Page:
A lesson from Fukushima
– Part 4 of a 6-part series –
Part 3 of this series explored the vastly smaller land footprint required for nuclear fuel storage compared to the massive land and environmental impacts from alternative energy sources. I also discussed how properly managed nuclear fuel poses no harm to people or our environment – neither today nor hundreds of years from now. And a major point was made: nuclear fuel cannot explode. What, then, caused the explosions at the Fukushima Daiichi Nuclear Power Plant on March 12 and 15, 2011?
Hydrogen gas. It’s highly flammable and will readily explode when confined and concentrated. In that state, all it needs is air and a relatively low heat source to combust. A 2007 hydrogen explosion at an Ohio coal plant killed one and injured 10. An April 2020 hydrogen explosion at a gas production facility in North Carolina damaged 60 nearby homes. To get an up-close sense of hydrogen’s volatility, watch this September 2020 video of a street celebration in India.
To set the stage for hydrogen’s explosive role at Fukushima, let’s look at three confinement structures at the plant – all designed to hinder release of radioactive material.
To set the stage for hydrogen’s explosive role at Fukushima, let’s look at three containment structures at the plant – all designed to hinder release of radioactive material.
1. Reactor vessels (the brown cylinder at the center of the graphic).
At Fukushima, between 31 and 43 million fingertip-sized metal pellets (depending on the specific reactor) of low-enriched uranium fuel, and their assemblies, rested inside steel reactor pressure vessels. These vessels have six-inch thick walls, and are about 70 feet high and 17 feet in diameter. The stacked uranium pellets within them react with each other to release kinetic energy, or heat, which boils the surrounding water into high-pressure steam that turns turbines that, in turn, generate massive amounts of electricity.
2. Primary containment (the yellow bulb).
The hot reactor vessels are tucked inside three-foot-thick steel and reinforced leaded concrete primary containment structures that are approximately 60 feet in diameter (widest portion) and about 110-feet high. Of note, reactor pressure vessels and primary containments are both void of air, rendering hydrogen completely harmless.
3. Secondary containment (the green exterior).
Primary containments are surrounded by otherwise commonly constructed, square, eight-floor reactor buildings, within which employees accomplish the majority of their maintenance work.
As I stated in a 2013 op-ed on the safety and value of the Columbia nuclear plant in Washington, all six reactors at Fukushima survived the most powerful earthquake known to have ever hit Japan. The problems began when the nearly 50-foot tsunami knocked out emergency back-up power to three of the operating reactors. Without power, the ever-flowing water that completely covers and cools nuclear fuel to under 700°F (before providing high-pressure steam to turn the turbines) ceased to flow. Although some mitigation measures were taken, in the end the stagnant water remaining inside the vessels began to boil away, exposing fuel cores that heated up to more than 1,500°F.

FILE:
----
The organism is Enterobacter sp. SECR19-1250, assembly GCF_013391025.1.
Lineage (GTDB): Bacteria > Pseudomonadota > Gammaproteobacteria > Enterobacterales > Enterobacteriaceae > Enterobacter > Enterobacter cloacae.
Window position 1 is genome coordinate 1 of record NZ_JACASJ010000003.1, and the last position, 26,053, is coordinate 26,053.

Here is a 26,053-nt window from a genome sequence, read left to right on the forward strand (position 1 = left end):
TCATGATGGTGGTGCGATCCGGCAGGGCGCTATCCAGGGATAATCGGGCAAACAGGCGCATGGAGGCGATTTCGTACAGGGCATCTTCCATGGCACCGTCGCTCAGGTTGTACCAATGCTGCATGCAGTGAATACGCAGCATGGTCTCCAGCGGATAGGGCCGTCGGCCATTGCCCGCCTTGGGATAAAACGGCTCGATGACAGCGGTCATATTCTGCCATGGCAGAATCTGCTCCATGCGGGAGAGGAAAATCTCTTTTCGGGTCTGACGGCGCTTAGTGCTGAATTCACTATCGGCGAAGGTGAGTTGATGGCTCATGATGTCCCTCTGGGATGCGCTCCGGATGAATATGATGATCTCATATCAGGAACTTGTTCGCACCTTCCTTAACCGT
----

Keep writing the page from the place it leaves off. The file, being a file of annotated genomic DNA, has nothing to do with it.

The World Health Organization stated that the highest recorded dose rate outside the Fukushima facilities is unlikely to have an adverse impact on health.
The fuel and their supporting steel assemblies literally melted through the bottom of the reactor vessels – hence the term “melt down.” They dropped as enmeshed molten blobs of metal to the bottom of their respective primary containment structures – where they remain today.
In the process, the chemical reaction between the steam, melting zirconium rods (that hold the fuel pellets) and other metals generated hydrogen. The newly created hydrogen contributed to rising steam pressure within primary containments. To prevent containment damage, the steam was released – along with hydrogen and radioactive material – into the reactor buildings (secondary containment).
At Units 1 and 3, hydrogen and other gases were now in contact with air, yet trapped within their respective reactor buildings. (A dislodged exterior panel at Unit 2 allowed gases – and fission products – to escape that building.) Without electrical power to further scrub, filter and release these gases to outside atmosphere, they remained confined to the warm-air environment of secondary containment. All the while, hydrogen concentration increased. Although mobile generators eventually allowed employees to start filtering and releasing these trapped gases, it didn’t happen fast enough. Worse yet and unbeknownst to all, gases were accumulating in the relatively problem-free Unit 4 building, likely in part or whole from pipes interconnected with Unit 3.